[MUD-Dev] D&D vs. MMORPG "complexity"

Sean Kelly sean at ffwd.cx
Sun Apr 13 12:05:14 New Zealand Standard Time 2003


On Fri, 11 Apr 2003, Threshold RPG wrote:
> On 9 Apr 2003, at 10:04, Ryan S. Dancey wrote:

> The game system of D&D is incredibly far less complex than CPRGs,
> MMORPGs, and MUDs. A few examples:

>   COMBAT: A D&D combat involves very few factors and is ultimately
>   resolved by a d20 roll. If a "hit" is scored, another die is
>   rolled for damage. That is it.

> On most MUDs every round of combat involves *HUNDREDS* of
> computations. From combat styles, to skills, buffs, complex gear
> effects, weariness of the combatants, number of foes in the area,
> the order of special moves used, etc. MUD combat is incredibly
> complex compared to D&D combat. MMORPGs, while still many years
> behind MUDs as far as features go, still have far more involved
> and complex combat systems than D&D.

You're not being fair.  While combat may boil down to one roll in
D&D, a potentially large array of factors may be involved.  Various
buffs, skills, attributes, and inherent abilities are applied
beforehand to determine the attack and armor class values, surprise,
cover, etc.  Afterwords, similar things are done to qualify any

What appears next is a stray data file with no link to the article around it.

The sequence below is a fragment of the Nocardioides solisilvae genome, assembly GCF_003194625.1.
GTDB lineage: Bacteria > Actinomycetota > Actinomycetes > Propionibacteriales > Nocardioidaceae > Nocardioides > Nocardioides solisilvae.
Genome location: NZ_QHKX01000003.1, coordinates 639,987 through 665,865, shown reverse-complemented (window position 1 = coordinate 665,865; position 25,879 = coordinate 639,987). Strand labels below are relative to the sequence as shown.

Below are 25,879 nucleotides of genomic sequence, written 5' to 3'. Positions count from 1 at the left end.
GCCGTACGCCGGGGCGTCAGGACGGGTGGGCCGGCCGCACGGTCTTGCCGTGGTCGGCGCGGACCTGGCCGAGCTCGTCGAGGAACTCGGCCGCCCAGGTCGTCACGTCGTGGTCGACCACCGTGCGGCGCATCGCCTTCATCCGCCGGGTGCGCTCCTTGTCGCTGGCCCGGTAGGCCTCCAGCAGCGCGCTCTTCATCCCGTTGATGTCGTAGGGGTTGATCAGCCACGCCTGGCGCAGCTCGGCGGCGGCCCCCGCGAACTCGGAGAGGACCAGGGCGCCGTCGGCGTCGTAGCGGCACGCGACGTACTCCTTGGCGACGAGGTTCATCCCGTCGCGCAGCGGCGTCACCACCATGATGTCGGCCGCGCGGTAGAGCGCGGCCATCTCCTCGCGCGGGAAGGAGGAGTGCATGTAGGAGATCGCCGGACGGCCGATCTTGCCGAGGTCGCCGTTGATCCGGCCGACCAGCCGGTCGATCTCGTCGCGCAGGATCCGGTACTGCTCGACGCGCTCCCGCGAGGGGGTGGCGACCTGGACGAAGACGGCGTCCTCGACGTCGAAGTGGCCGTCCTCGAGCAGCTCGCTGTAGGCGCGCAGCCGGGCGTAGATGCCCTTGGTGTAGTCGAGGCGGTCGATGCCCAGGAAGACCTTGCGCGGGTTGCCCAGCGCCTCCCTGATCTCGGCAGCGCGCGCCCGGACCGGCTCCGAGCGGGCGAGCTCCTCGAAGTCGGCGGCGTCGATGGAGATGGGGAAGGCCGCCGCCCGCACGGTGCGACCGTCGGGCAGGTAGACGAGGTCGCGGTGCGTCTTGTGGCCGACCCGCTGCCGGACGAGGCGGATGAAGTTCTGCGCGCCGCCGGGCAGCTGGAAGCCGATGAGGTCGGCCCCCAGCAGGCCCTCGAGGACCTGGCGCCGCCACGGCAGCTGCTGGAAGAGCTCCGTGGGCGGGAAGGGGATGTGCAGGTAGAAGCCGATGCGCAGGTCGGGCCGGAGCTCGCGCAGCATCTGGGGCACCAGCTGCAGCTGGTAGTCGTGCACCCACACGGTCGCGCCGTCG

damage applied (resistances, etc).  That D&D boils down to a single
hit and single damage roll is a testament to the elegance of the
system, not to its simplicity.  Also, because D&D is arbitrated by
real people, many factors can be considered that a computer just
can't handle.

But I see where you're coming from.  Since computers are very good
at math, why not give them extra work to do for CRPGs?  In addition
to the hit and damage rolls there could be rolls for damage
reduction, complex criticals (though RoleMaster is good in this
regard), fatigue, weapon speed (dropped in 3E), etc.  All of this
would slow down a P&P session but a computer can do it quite
quickly.

> This is a strength of D&D. It is a pen and paper game. If combat
> involved this level of complexity, it would be much less enjoyable
> as combat would be an overly burdensome affair.

> You also mentioned weapons as being more complex in D&D. My mouth
> hit the floor when I read this. In D&D weapons are basically
> clones of the exact same thing. They have slightly different
> damage ranges, are one handed or two handed, some have reach, and
> that is basically it. To again use the example of MUDs, weapons
> are incredibly complex. First, you have the standard differences
> in damage. Second, some weapons are more accurate than others-
> inherently (before we even get to magic). Third, damage types are
> a far more significant part of MUD/MMORPG/CRPG combat as it is
> easy for the computer to keep track of many different types of
> damage (cutting, thrusting, blunt, acid, lightning, fire, etc,
> etc). Fourth, you have weapon speed. While earlier editions of
> AD&D had rudimentary weapon speed (which only affected
> initiative), MUD & MMORPG combat systems have TRUE weapon
> speed. This means someone fighting with a faster weapon actually
> swings more often than someone with a slower weapon.

Again, you're not being fair.  While D&D 3E did drop weapon speed,
reach, and (I think) weapon damage type (slashing, piercing, etc)
vs. armor type, this is a far cry from your implicit claim that
weapons in D&D all do the same damage.  There are still varoious
classes of weapons, each weapon does different damage, and some